Family members and friends are vital for supporting both you and your child with ASD. They may be unfamiliar with the details of ASD, or have preconceptions about how people with ASD act or experience the world. If they are unfamiliar with the condition, helping them understand ASD is often necessary. Be willing to explain the basics of autism to them. Mention that it is a genetic, lifelong developmental disorder with varied presentations, often with effects on social skills, repetitive behaviors, and sometimes cognitive and motor development. Parents should also be ready to correct common misunderstandings, such as the mistaken idea that everyone with autism acts the same way.[iii]

 It is also important to communicate your child’s unique strengths and struggles with ASD. This involves highlighting areas where your child may need help or may not adhere to traditional social conventions. For instance, it may be helpful to make family and friends aware that eye contact is difficult for your child, or that your child may experience sensory processing issues which require a calm environment. It is also valuable to tell friends and family how to approach communication with your child, noting what styles work and which are best avoided.

The Importance of Asking for Support

Asking for help from family and friends is crucial, and it can take many forms. Help in the form of babysitting or offering an ear to listen in times of stress is always welcome. Your friends and family can also help in the interactions they have with your child. The more that family and friends understand about your child and their experiences with ASD, they more they can be supportive and helpful in your child’s growth. In a helpful guide on explaining ASD to family, the author suggests encouraging questions from family members, as well as giving them strategies to aid communication with your child. Your child may have a unique interest they like to focus on, or a favorite style of learning via a visual aid. Encourage family and friends to make use of these traits in their interactions. The author also advises stressing the strengths that ASD encourages in your child.

Speaking With Other Parents

When discussing your child’s autism with parents of your child’s friends, it is good to keep the same general ideas in mind as when discussing with anyone else.  Make them aware of your child’s challenges, as well as any communication or behavioral strategies that work for them. Be sure to include anything that can help them communicate with their own children how to best understand and interact with your child. Connecting with other parents can be a wonderful source of support, especially in the form of online support groups for parents or families of people with autism.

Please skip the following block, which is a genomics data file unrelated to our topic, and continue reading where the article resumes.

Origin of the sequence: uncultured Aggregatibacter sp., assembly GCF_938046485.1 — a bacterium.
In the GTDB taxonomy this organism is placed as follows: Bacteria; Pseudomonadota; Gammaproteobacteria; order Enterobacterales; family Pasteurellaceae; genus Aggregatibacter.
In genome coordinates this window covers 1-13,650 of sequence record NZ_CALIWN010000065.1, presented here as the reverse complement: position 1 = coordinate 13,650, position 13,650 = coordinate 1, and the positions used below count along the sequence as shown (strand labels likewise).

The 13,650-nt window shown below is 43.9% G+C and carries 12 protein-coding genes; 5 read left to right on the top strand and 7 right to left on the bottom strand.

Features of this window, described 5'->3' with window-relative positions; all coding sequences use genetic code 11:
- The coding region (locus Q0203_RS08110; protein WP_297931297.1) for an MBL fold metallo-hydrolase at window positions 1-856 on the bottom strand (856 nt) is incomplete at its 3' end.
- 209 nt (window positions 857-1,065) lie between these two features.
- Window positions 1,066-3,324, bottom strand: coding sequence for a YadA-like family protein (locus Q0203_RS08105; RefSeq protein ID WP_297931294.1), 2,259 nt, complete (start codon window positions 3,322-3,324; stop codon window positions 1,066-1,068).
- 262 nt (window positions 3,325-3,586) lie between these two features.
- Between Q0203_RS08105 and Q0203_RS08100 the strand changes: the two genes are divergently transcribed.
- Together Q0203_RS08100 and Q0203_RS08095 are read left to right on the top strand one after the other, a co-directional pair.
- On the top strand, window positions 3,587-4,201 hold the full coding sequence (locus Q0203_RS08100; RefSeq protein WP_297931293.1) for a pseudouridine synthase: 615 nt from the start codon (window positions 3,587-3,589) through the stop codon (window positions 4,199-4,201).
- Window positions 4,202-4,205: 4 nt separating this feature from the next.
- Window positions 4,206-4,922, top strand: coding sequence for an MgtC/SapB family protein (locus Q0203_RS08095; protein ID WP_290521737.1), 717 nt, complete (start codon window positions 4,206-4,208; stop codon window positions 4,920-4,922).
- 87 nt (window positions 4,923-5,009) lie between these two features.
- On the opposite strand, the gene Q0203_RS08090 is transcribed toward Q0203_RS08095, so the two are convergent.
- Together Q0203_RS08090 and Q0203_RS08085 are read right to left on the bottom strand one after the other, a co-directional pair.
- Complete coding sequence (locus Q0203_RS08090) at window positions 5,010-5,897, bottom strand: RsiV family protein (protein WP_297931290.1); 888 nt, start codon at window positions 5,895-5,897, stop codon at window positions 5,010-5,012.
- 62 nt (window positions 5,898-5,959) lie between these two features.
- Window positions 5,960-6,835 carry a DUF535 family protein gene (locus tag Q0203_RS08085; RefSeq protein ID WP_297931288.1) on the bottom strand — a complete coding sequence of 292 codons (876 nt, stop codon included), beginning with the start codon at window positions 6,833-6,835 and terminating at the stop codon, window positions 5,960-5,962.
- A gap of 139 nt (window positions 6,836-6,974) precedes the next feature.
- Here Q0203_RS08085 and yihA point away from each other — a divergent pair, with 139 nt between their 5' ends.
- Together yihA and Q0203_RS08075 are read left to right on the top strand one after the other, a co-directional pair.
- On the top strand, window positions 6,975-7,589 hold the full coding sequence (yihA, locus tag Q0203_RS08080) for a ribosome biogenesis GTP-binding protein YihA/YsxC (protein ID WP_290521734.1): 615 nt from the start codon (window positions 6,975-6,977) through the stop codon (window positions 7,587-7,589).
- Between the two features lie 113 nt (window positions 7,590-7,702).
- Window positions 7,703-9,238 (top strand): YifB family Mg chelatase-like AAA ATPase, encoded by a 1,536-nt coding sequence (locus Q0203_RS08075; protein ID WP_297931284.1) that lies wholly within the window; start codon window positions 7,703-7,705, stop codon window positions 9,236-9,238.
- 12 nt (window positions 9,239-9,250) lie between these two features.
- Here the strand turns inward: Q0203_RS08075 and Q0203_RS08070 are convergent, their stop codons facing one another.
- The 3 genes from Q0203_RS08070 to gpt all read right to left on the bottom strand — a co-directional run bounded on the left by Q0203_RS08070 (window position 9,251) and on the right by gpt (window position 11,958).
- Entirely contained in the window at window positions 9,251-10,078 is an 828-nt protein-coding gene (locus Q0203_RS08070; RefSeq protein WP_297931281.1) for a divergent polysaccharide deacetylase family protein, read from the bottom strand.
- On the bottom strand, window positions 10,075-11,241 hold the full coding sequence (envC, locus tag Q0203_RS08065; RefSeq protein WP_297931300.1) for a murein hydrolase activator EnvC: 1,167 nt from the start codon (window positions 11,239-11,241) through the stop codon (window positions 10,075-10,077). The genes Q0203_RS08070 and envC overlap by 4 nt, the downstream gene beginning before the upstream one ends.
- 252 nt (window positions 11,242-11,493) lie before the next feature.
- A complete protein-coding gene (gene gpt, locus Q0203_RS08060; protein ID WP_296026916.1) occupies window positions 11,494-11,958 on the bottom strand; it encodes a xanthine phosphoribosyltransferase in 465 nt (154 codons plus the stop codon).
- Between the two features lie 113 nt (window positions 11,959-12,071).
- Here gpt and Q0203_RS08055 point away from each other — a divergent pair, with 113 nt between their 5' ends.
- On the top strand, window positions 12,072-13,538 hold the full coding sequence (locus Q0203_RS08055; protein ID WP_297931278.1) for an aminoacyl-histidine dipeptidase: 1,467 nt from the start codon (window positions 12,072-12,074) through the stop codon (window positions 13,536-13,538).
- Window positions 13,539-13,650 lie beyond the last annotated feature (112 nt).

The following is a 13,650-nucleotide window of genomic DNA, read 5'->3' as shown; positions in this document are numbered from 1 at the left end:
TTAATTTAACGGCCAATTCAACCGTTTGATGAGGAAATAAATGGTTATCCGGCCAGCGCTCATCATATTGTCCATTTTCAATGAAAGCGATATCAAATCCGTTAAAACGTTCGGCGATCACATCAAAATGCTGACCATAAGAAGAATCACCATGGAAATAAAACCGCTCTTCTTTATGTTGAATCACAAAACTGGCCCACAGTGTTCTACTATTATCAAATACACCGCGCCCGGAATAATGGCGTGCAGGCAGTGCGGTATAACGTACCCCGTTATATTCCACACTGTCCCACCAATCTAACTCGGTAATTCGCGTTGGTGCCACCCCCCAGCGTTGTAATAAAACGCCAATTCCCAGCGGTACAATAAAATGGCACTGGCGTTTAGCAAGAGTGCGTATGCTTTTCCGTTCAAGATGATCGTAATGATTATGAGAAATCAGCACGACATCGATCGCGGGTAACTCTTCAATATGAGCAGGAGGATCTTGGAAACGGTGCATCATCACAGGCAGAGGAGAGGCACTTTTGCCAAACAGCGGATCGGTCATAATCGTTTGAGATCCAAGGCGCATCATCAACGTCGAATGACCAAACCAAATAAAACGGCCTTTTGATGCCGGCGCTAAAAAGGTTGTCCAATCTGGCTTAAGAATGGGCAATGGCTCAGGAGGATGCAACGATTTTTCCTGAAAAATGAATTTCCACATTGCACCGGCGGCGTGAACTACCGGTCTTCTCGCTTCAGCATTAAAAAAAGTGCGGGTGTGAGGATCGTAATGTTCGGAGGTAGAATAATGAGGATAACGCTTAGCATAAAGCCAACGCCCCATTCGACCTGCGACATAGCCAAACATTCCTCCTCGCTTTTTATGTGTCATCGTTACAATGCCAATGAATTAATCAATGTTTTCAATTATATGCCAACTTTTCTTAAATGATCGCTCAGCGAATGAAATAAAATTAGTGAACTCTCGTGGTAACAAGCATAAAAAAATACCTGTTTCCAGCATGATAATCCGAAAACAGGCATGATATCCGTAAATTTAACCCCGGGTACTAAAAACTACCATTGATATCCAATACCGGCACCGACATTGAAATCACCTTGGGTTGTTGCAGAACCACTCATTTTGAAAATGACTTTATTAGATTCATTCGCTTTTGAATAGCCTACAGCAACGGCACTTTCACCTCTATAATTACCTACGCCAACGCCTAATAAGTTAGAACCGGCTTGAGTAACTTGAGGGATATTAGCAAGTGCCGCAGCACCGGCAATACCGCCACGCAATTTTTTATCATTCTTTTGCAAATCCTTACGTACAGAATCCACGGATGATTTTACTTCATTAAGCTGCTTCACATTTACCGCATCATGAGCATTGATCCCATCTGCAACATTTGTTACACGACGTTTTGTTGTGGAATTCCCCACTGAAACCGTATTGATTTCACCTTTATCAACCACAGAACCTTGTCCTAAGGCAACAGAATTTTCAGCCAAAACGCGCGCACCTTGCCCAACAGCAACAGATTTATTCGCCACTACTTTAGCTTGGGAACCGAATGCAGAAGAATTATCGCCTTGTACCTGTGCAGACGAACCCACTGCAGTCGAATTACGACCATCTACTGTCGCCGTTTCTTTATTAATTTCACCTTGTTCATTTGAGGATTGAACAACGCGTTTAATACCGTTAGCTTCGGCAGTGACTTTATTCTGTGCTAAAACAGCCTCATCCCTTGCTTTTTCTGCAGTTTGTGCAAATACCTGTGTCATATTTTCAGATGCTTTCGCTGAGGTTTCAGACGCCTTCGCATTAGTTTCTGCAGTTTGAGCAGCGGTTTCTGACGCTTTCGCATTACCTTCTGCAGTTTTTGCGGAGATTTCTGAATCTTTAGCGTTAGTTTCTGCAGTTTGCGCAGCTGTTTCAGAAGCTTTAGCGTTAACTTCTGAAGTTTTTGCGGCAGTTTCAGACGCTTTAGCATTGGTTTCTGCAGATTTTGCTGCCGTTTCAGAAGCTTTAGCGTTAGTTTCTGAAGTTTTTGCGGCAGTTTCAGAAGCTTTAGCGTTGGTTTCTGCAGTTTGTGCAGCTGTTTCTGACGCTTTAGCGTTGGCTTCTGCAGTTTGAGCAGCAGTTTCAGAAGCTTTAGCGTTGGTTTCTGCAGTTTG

Communicating an autism diagnosis is ultimately about making needs known. These include the needs you have as a parent for support as well as the needs of your child for understanding, acceptance, and accommodation. Addressing misconceptions about autism may be an ongoing process, and family, friends, and loved ones may not know how to act at first relating to ASD or your child. However, patience and a willingness to steer people towards a greater understanding of autism can help spread awareness of the condition and help you feel supported as your child develops and grows.

Spectrum of Hope has over a decade of experience in providing compassionate, research-informed autism treatment services in the greater Houston area. We will help your loved one work past any developmental challenges they are experiencing, and acquire the functional skills they need to succeed in communication, academics, and daily living. For more information, please call us today at (281) 894-1423.

[i] http://aspergers.ca/wp-content/uploads/media-library/article/pdfs/should_you_explain_the_diagnosis_to_the_child.pdf

[ii] https://iancommunity.org/cs/articles/telling_a_child_about_his_asd

[iii] https://childmind.org/article/sharing-an-autism-diagnosis-with-family-and-friends/